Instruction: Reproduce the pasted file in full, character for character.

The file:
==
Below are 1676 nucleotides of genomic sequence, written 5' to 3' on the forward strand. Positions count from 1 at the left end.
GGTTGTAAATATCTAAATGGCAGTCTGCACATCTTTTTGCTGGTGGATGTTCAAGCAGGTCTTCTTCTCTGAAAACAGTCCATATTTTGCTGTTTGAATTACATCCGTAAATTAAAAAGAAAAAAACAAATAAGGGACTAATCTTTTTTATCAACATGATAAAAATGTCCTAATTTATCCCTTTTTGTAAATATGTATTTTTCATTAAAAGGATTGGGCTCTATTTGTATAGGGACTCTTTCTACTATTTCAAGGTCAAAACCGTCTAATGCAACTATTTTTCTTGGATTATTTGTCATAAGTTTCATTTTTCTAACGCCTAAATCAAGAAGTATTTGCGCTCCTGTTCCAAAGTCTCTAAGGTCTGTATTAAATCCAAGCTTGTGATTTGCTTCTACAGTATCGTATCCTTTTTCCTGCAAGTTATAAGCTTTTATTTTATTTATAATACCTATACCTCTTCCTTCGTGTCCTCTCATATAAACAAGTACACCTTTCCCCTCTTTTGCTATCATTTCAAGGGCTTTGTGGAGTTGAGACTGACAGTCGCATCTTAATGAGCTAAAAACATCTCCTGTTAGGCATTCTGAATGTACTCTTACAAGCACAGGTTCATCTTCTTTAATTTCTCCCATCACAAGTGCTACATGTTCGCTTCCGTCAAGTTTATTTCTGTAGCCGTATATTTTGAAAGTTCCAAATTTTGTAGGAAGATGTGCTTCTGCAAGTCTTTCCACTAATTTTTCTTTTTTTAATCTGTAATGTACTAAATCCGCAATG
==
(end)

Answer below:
Below are 1676 nucleotides of genomic sequence, written 5' to 3' on the forward strand. Positions count from 1 at the left end.
GGTTGTAAATATCTAAATGGCAGTCTGCACATCTTTTTGCTGGTGGATGTTCAAGCAGGTCTTCTTCTCTGAAAACAGTCCATATTTTGCTGTTTGAATTACATCCGTAAATTAAAAAGAAAAAAACAAATAAGGGACTAATCTTTTTTATCAACATGATAAAAATGTCCTAATTTATCCCTTTTTGTAAATATGTATTTTTCATTAAAAGGATTGGGCTCTATTTGTATAGGGACTCTTTCTACTATTTCAAGGTCAAAACCGTCTAATGCAACTATTTTTCTTGGATTATTTGTCATAAGTTTCATTTTTCTAACGCCTAAATCAAGAAGTATTTGCGCTCCTGTTCCAAAGTCTCTAAGGTCTGTATTAAATCCAAGCTTGTGATTTGCTTCTACAGTATCGTATCCTTTTTCCTGCAAGTTATAAGCTTTTATTTTATTTATAATACCTATACCTCTTCCTTCGTGTCCTCTCATATAAACAAGTACACCTTTCCCCTCTTTTGCTATCATTTCAAGGGCTTTGTGGAGTTGAGACTGACAGTCGCATCTTAATGAGCTAAAAACATCTCCTGTTAGGCATTCTGAATGTACTCTTACAAGCACAGGTTCATCTTCTTTAATTTCTCCCATCACAAGTGCTACATGTTCGCTTCCGTCAAGTTTATTTCTGTAGCCGTATATTTTGAAAGTTCCAAATTTTGTAGGAAGATGTGCTTCTGCAAGTCTTTCCACTAATTTTTCTTTTTTTAATCTGTAATGTACTAAATCCGCAATG